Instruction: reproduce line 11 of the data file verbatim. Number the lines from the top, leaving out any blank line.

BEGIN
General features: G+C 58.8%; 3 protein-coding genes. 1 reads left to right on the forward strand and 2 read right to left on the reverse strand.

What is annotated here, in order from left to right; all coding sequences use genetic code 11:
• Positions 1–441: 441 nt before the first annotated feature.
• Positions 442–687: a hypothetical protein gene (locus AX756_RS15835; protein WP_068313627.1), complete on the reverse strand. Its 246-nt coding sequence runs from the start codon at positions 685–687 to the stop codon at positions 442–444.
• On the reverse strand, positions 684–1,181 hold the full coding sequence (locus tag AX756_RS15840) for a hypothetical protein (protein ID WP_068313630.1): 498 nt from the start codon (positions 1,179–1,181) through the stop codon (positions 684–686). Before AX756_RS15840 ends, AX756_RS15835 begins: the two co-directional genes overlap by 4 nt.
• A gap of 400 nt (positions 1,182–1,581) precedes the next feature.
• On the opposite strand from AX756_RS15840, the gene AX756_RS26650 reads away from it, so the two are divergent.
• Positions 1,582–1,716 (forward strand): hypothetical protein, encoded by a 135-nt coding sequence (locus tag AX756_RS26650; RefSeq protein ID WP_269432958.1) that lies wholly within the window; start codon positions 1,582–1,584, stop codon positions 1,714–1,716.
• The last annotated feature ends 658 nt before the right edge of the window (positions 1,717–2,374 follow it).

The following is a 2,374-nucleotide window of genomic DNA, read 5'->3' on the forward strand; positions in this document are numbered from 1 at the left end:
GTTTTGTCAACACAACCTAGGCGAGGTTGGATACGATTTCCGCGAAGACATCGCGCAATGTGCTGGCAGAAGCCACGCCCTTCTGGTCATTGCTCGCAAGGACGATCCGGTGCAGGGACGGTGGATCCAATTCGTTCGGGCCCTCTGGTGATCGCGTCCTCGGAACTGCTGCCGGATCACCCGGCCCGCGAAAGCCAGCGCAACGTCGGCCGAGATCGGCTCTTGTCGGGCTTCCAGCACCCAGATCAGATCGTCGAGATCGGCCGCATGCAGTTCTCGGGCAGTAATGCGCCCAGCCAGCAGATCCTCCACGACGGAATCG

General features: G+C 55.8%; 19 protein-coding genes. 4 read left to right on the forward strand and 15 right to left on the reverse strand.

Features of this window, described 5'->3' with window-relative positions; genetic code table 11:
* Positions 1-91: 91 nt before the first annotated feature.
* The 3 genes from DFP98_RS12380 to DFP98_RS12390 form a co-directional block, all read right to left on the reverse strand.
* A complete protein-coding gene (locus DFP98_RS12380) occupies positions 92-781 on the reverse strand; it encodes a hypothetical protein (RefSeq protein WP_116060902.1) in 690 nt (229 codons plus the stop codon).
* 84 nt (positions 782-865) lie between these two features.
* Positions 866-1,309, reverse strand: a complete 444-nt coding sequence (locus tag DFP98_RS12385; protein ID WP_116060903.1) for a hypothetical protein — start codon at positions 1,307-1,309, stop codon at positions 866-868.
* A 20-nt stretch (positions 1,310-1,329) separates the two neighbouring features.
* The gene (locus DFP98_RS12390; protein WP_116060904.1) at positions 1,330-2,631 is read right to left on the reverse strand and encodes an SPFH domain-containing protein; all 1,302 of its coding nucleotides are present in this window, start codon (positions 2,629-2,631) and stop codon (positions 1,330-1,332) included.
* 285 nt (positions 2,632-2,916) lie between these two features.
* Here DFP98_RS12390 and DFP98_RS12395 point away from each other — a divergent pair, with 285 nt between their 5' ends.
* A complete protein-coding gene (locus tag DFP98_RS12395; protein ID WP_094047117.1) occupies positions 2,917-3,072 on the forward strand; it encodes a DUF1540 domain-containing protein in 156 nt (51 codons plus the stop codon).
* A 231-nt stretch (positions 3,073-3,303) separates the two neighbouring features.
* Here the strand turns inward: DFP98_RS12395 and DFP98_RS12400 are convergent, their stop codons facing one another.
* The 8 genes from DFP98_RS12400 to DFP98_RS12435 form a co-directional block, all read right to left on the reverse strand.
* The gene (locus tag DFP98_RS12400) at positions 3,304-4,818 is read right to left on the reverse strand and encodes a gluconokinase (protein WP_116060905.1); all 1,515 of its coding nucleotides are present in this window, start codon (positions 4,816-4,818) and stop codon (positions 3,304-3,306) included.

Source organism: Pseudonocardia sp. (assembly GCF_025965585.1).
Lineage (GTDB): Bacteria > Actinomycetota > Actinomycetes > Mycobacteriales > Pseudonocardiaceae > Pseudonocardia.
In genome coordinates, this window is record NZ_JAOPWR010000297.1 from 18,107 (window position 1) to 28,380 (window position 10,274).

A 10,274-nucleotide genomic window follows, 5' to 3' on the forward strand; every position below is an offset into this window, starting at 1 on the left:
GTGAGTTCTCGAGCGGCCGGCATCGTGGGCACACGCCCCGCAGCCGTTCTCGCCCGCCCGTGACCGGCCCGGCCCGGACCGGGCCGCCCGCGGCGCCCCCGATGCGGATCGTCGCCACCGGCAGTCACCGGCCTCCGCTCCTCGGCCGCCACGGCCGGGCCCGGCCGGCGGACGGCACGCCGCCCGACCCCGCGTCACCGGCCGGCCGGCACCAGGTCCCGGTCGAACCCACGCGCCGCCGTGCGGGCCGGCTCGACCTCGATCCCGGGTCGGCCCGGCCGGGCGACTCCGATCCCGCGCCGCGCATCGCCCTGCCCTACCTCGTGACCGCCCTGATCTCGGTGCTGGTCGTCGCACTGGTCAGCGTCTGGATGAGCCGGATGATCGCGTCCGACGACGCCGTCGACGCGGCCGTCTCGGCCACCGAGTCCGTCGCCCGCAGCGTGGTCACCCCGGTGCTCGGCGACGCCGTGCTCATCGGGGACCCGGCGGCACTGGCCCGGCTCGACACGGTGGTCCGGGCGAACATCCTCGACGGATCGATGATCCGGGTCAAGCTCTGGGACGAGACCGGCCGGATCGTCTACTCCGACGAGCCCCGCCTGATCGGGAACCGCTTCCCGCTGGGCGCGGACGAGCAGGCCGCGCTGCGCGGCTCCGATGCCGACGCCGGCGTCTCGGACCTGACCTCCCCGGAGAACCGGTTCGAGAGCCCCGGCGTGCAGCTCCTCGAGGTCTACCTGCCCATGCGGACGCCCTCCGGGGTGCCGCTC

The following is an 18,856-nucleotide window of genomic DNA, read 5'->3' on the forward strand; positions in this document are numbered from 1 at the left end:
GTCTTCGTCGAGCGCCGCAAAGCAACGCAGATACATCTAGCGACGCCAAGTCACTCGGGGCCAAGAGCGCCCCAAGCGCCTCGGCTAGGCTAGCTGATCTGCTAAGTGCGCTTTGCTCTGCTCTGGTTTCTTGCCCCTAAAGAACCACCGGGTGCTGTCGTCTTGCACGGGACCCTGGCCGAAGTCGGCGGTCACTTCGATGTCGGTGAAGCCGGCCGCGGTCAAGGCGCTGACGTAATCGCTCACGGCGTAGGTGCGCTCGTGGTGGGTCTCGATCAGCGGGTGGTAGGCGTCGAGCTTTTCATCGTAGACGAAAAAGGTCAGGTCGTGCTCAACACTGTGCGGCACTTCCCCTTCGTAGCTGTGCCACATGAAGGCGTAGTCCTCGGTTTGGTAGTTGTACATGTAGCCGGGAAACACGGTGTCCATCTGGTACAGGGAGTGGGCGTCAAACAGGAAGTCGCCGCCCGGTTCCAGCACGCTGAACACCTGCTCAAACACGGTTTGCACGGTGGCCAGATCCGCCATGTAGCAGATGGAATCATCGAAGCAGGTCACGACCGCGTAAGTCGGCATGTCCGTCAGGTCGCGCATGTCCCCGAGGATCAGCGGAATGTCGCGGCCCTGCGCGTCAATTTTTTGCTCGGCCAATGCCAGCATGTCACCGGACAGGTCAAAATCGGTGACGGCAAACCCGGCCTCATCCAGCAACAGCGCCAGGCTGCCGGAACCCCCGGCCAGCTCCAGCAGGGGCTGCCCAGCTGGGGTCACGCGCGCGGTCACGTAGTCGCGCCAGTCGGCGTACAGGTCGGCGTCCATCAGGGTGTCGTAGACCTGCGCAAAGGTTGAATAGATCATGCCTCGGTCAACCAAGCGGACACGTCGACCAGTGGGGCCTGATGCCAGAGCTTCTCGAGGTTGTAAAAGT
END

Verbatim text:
GTTTTGTCAACACAACCTAGGCGAGGTTGGATACGATTTCCGCGAAGACATCGCGCAATGTGCTGGCAGAAGCCACGCCCTTCTGGTCATTGCTCGCAAGGACGATCCGGTGCAGGGACGGTGGATCCAATTCGTTCGGGCCCTCTGGTGATCGCGTCCTCGGAACTGCTGCCGGATCACCCGGCCCGCGAAAGCCAGCGCAACGTCGGCCGAGATCGGCTCTTGTCGGGCTTCCAGCACCCAGATCAGATCGTCGAGATCGGCCGCATGCAGTTCTCGGGCAGTAATGCGCCCAGCCAGCAGATCCTCCACGACGGAATCG